When you compare the beginning of the text to the opening of the film, there are many different elements that have changed. In the opening scene of the film adaptation of “A Rose For Emily,” the film shows Emily Grierson on a table with the mortician standing by, putting a towel under her chin and turning the handles as they squeak to lift the table that Emily Grierson’s body was lying on. There is a narration above the video, as the narrator of the film begins by explaining that they found Emily in one of the downstairs rooms, her head propped up on a pillow. Emily had fallen ill and died at the age of 74. As well in the text, the film explains that Emily Grierson was a fallen monument, as the Grierson family held their heads too high for what they were worth. The beginning of the text is included at the beginning of the film when you look at the narration, but when you compare the text to the film they are very different. The scene from the text is not at the beginning of the film, rather than the beginning of the text is in the film at the end compared to being at the beginning like it is written.

            After the death of her father, Emily became a “ghost” and never left her house. The women of the town were nosy and poking around, knocking at her door or spreading the gossip through the town. Emily did not leave her house until one day, a man named Homer Barron came into the story. Homer Barron was working on the sidewalks of the town, knocking on the door of Emily Grierson’s house and apologizing for the noise. The scene from the text and film, in this case, are similar. Emily was about to cut her hair, staring in the mirror as a loud noise disturbed her, and thus she met Homer Barron. Comparing the text and the film together, they are identical. This includes the relationship between Homer and Emily, how they would be seen in town together, and how he acted around her.

            Emily had problems with being alone, and she wanted to make sure that Homer Barron could never leave her. In the text, Emily goes to town to buy poison, and after saying she wanted arsenic, the man told her that she had to give the reason for wanting to buy it. As Emily did not give a reason and just said she wanted Arsenic, the man went to the back and sent an African-American boy to hand it to her. Just like in the text, the film portrays the scene almost line for line, which with the story is a very important scene to understanding what happens next.

            After Emily died, the women of the town were curious about what was in her home. Only the servant, Tobe, had entered in years. After they broke down the door, a cloud of dust floated through the air as it landed on the ground, showing a room that was set up for a couple that was to be married. There were the wedding dress and the bathroom set with Homer Barrons’ initials embroidered in the handles, and on the bed, there was a body, a skeleton, of Homer Barron. Just like in the text, they found an ‘iron gray hair’ that was lying on the pillow next to the skeleton, along with the impression that someone had been lying there on the pillow.             Through comparing “A Rose For Emily” by William Faulkner, and the film adaptation by Lyndon Chubbuck, you can conclude that the film adaptation is closely followed to the text by William Faulkner. Watching the film helps to understand some things from the text that you may have missed. Although there were differences between the text and the film, the main parts of the story that Faulkner wrote took place in the film as well, things such as; the arsenic, meeting Homer Barron, and including the ‘iron gray hair’ that was found on the pillow.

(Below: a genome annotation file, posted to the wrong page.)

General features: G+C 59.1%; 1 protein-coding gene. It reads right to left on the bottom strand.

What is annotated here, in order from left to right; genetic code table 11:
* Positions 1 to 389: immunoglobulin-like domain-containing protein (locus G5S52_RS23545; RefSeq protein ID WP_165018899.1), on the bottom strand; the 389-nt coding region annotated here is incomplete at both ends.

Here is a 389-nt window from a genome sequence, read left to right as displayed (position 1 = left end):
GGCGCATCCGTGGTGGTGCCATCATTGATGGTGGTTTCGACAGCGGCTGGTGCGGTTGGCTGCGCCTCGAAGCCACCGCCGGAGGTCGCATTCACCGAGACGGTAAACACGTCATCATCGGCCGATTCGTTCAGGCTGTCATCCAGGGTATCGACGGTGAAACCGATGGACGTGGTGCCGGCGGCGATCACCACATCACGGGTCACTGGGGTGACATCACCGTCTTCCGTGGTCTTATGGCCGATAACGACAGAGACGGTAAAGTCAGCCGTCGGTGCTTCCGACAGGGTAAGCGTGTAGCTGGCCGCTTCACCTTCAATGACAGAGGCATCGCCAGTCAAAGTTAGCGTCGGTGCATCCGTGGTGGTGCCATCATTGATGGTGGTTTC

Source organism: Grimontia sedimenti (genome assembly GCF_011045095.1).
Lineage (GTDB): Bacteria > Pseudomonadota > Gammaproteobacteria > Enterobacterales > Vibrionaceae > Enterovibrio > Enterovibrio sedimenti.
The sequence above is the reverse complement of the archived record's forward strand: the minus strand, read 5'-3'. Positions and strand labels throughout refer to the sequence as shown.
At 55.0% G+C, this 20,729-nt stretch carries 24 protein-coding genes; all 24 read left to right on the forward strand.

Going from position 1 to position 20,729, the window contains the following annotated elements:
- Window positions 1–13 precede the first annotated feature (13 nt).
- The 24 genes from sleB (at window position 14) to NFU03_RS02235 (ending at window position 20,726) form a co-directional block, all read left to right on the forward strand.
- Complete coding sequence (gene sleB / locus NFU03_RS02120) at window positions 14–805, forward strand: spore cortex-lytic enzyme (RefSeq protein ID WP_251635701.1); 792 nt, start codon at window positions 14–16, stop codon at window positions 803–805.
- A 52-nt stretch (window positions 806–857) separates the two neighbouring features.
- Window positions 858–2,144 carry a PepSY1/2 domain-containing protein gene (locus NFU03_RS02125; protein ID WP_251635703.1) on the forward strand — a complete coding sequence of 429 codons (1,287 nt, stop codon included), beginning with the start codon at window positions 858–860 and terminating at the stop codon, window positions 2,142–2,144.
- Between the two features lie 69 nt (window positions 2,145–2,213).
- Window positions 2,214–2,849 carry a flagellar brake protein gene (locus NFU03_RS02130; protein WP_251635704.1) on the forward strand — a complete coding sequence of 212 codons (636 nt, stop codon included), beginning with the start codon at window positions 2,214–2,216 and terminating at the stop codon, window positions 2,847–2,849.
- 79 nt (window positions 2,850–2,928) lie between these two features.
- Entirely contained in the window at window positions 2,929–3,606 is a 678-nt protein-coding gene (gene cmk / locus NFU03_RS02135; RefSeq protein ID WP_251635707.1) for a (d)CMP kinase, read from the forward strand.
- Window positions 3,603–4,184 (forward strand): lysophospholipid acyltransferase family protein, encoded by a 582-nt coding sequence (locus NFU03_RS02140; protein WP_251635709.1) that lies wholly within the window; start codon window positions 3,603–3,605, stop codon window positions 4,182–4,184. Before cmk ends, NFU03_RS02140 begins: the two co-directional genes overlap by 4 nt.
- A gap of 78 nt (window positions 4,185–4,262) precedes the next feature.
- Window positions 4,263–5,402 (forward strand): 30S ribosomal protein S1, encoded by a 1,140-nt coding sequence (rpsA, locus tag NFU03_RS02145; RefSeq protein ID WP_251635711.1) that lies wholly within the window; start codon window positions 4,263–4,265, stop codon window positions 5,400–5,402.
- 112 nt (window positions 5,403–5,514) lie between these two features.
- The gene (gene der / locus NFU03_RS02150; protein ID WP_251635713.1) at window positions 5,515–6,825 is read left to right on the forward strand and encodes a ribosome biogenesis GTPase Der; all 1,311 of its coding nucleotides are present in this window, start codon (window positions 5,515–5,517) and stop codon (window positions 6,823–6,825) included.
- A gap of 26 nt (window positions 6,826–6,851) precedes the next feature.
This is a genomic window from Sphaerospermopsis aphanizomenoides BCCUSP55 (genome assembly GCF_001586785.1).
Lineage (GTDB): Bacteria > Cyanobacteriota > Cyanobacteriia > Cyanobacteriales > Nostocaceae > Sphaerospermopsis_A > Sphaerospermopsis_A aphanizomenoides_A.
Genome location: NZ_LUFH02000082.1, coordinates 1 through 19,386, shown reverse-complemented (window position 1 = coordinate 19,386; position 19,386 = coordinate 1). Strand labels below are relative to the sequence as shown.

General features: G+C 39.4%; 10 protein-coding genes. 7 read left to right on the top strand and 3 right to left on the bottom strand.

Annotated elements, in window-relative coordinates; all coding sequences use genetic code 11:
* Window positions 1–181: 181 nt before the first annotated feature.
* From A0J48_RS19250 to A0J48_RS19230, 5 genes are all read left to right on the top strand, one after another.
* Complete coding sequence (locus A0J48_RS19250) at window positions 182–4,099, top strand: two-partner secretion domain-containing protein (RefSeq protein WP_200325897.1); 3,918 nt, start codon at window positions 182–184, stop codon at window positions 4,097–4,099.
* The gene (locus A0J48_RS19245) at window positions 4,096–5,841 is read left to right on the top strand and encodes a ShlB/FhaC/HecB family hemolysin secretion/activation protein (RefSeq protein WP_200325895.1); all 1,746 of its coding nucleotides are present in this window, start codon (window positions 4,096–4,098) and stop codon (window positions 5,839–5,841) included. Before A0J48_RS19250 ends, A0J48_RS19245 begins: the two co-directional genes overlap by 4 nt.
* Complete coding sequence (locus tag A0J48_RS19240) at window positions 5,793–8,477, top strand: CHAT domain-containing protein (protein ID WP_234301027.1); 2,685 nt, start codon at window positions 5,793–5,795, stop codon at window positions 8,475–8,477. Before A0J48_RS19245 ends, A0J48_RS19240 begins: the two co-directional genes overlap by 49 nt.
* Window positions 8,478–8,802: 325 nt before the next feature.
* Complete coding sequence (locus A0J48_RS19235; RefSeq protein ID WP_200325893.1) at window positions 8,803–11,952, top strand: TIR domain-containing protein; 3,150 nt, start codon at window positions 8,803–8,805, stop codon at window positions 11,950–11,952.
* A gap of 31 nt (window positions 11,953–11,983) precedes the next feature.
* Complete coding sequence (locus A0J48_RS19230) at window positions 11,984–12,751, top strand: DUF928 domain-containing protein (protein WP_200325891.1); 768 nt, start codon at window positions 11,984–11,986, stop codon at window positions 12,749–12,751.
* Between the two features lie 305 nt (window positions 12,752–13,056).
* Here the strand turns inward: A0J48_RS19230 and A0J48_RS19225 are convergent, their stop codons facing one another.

“A Rose For Emily” Textual Analysis, rough draft

Textual Analysis

Textual Analysis of Well behaved Women Seldom Make History

“Well behaved women seldom make history” is a slightly altered version of the quote where seldom should say rarely. In the essay written by Laurel Thatcher Ulrich, Ulrich begins her essay by recounting a time that one of her formal students from California emailed her because she had been seeing her slightly altered quote of ‘well-behaved women seldom make history’ on bumper stickers, T-shirts, tote bags, coffee mugs, and more. The alteration of the quote is what Ulrich says made her famous because many women used it as a way to show their stance on feminism and empowering the female perspective of society, showing that women do not have to be quiet.

The women that you see in history and the ones that you are taught through your years of school are the women who would not be considered ‘well-behaved.’ As Ulrich explains, the reason the quote itself had gotten so famous and well-known is that women are taught to be quiet and behaved, not to speak out of turn and to be there to cook and clean while the husband or the ‘man’ of the relationship does everything else. Women are taught to be quiet and understanding, but in this society, women are fighting back to have the same rights and powers that men do. Many women found Ulrich’s words to be self-empowering because women are expected to not be well-behaved or quiet, and it started a small revolution of women fighting back to be who they want to be and how they want to be. Just because you are a woman, you do not have to be quiet and well-behaved, and you could do what you wanted to because you control your own life.